A. Yes, it is possible that there could be asbestos under the foundation. You are correct in that the foundation is acting as a cap and preventing exposure to that asbestos. For reasons that we have addressed previously, we can’t do indoor air sampling. If we are digging a yard we will have air sampling stations set up around where we are digging outside – that’s really where the risk would come from – would be us disturbing the asbestos fibers in the soil and those becoming airborne. For that reason – we do all the air sampling, and the soil-wetting that Tim mentioned earlier.
Q. Can you explain the differences in colors in the online maps that track progress in blue, green, purple or yellow?
A. There should be a legend with each map that explains each color. [note on the StoryMaps site, the legend is visible if you click on the blue circle with bullets inside on the lower left-hand corner]
Q. Not sure what you are talking about – story board?
A. It is called a “Story Map,” (and this is a site created specifically for the Davidson asbestos site). It has historical information, and information from when EPA came out in the first place (2016/17), and what we did then and what we are doing now. It has that map that we keep referring to. It is called a “Story Map.”
Q. Why are you using one map here, and there is another map there?
A. (Tim Frederick) We aren’t showing different things. There’s not anything shady or untoward about the maps. There are just different maps that we are using. The map on the “Story Map” is live and it is updated with the real time information from our maps. All of the maps have legends. If anything is unclear – just let us know and we can work to fix that.
(Angela) The purpose of this meeting was to provide an update on the removal, so I just used a simple map to show the areas that require further action. That’s why I chose that map.
Q. WFAE, NPR affiliate, is using the term “Asbestos Town” promoting their 3-part series of these issues. Besides the site being commercially developed, is there a clearance, a “clean bill of health” that Davidson can get so it is not labeled as “Asbestos Town” or that West Side is not labeled?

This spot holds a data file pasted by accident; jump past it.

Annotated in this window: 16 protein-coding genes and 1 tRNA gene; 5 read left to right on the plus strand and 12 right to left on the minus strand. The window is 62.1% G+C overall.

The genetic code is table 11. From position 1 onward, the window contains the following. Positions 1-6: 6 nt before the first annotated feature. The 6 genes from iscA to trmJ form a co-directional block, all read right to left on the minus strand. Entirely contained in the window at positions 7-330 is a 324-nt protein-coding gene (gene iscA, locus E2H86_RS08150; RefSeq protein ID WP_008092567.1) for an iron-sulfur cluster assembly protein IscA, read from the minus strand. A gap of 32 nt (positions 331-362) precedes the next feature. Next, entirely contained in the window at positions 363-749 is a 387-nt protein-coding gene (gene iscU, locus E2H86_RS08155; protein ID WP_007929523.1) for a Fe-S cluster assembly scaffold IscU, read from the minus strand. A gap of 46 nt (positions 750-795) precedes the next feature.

A. (Tim Frederick) The short answer is that we can show what we have done. We can show that we have removed asbestos where we found it. I don’t think that we can ever say that we know where 100% of it is, and that 100% is gone. We are doing our absolute best to find it where it is and remove it – and that’s what we can do. And when we are done, we will show that the work has been completed.
(Chris Tripp) And as far as the label of that from NPR, we don’t really have any control over the reports they put out. I don’t know where they came up with “Asbestos Town.” I would reach out to the NPR contact – David Boraks on that one if there is any sensitivity to language used in the reporting. I would reach out to David Boraks on that one.
(Miguel Alvalle) I would like to add that when EPA is done with their work on each of those parcels – those owners are going to receive a letter saying that their parcel has been remediated. So each of those owners will get notification saying that your site has been cleaned up. So that will provide some closure for those properties.
Q. Do you happen to know if the remediation work on Sloan Street is complete – meaning Charlotte Water ready to start their work.
A. (Doug Wright) The remediation work is being conducted by Charlotte Water on Sloan Street is part of their work. I don’t believe that they are done with asbestos removal just yet – I don’t think. We usually have a construction meeting today, but we didn’t have one. I’ll check and see on that schedule, but it is Charlotte Water – their contractor – doing the remediation. When the remediation work is done, they will begin working on the water line.
Q. How many properties were tested in the green (a reference to one of the maps)?
A. (Angela pulled up a slide with details) As you can see we sampled 136 parcels this go round.
Q. How are you reaching out to residents – hand-delivered flyers, electronically, letters?
A. To obtain access, we sent out letters. Then we followed up. We did some door hangers. Remember, we were in the middle of the pandemic and everything was shut down. So, the door hangers were much later. We got some phone numbers, and I reached out making some phone calls. The very first virtual public meeting we had (July 15) was very helpful in allowing us to obtain more access. We have literally tried to be very creative as to how we reached out to the people because normally in a removal – we would be going door-to-door. But, we were in the middle of a pandemic, and everything was shut down. We were doing everything that we could to get in touch with people. Once they gave us access, we had phone numbers and email addresses and we were able to stay in contact with the people.
Q. Can additional properties be tested at this point?
A. We talked about that earlier. Yes. If you are in the expanded area – you can be tested while we are here. And like Chris said, make sure you do it sooner than later. Because at some point we will be done. It takes time to sample, and we have to get all that done. We have to get all that scheduled, and that takes time.